and you can bring your drinks."
They rose up and sauntered down the walk together. Two green-and-white
butterflies fluttered past them, and in the pear-tree at the corner
of the garden a thrush began to sing.
"You are glad you have met me, Mr. Gray," said Lord Henry,
looking at him.
"Yes, I am glad now. I wonder shall I always be glad?"
"Always! That is a dreadful word. It makes me shudder when I hear it.
Women are so fond of using it. They spoil every romance by trying to make
it last for ever. It is a meaningless word, too. The only difference
between a caprice and a lifelong passion is that the caprice lasts a
As they entered the studio, Dorian Gray put his hand upon Lord Henry's arm.
"In that case, let our friendship be a caprice," he murmured, flushing at his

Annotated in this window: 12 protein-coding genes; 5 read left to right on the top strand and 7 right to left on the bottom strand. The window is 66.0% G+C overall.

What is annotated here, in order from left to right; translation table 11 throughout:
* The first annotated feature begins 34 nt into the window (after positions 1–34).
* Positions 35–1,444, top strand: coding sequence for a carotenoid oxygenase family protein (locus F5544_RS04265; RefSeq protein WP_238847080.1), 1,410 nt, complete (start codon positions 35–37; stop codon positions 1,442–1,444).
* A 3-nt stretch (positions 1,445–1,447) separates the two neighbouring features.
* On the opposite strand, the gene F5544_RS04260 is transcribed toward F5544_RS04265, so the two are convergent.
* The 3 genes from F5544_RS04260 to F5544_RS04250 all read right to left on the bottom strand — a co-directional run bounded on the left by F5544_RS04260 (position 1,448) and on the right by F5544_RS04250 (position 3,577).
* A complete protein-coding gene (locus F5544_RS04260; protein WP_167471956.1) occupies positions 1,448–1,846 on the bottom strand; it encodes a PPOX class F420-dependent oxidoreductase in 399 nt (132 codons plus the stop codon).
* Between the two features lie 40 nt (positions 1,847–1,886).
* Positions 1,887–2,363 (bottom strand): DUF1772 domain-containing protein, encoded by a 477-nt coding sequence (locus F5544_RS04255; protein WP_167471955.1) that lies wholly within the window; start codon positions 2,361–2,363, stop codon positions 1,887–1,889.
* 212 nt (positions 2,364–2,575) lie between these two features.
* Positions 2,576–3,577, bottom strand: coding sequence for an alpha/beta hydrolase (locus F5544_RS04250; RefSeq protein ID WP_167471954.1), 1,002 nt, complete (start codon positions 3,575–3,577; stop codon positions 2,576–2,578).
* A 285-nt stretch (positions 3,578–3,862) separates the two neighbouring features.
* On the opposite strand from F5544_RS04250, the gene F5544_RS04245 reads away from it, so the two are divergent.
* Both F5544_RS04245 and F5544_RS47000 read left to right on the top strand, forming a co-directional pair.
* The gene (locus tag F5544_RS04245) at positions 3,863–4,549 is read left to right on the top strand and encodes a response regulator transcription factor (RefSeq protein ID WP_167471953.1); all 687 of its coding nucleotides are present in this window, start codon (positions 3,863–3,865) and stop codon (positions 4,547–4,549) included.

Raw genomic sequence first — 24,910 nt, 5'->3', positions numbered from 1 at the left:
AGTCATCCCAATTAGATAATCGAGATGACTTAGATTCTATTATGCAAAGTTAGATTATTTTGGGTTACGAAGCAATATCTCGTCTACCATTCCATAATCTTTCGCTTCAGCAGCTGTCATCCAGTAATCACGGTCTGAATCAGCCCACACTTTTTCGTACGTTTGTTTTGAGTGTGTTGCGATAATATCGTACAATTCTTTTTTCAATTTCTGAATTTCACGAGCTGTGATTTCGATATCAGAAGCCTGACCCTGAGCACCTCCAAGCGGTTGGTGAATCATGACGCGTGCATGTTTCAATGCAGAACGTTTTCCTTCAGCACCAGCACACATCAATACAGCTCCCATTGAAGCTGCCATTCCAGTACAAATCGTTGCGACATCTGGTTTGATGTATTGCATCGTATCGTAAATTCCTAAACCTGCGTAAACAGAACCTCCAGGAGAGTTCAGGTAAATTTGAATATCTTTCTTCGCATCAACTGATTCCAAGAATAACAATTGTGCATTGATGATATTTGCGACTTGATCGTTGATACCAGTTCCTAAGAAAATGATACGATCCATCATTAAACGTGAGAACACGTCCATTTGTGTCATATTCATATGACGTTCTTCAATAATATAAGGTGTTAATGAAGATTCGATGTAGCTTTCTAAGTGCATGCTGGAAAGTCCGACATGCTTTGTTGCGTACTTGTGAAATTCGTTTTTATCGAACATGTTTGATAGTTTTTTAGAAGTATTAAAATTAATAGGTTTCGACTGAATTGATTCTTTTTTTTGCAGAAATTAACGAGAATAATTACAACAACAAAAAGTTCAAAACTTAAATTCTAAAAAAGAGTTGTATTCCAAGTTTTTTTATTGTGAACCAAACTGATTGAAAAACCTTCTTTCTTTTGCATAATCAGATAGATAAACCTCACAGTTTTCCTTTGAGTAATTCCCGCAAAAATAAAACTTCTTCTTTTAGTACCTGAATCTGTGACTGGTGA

own boldness, then stepped up on the platform and resumed his pose.
Lord Henry flung himself into a large wicker arm-chair and watched him.
The sweep and dash of the brush on the canvas made the only sound
that broke the stillness, except when, now and then, Hallward stepped
back to look at his work from a distance. In the slanting beams
that streamed through the open doorway the dust danced and was golden.
The heavy scent of the roses seemed to brood over everything.
After about a quarter of an hour Hallward stopped painting,
looked for a long time at Dorian Gray, and then for a long
time at the picture, biting the end of one of his huge brushes
and frowning. "It is quite finished," he cried at last,
and stooping down he wrote his name in long vermilion letters on
the left-hand corner of the canvas.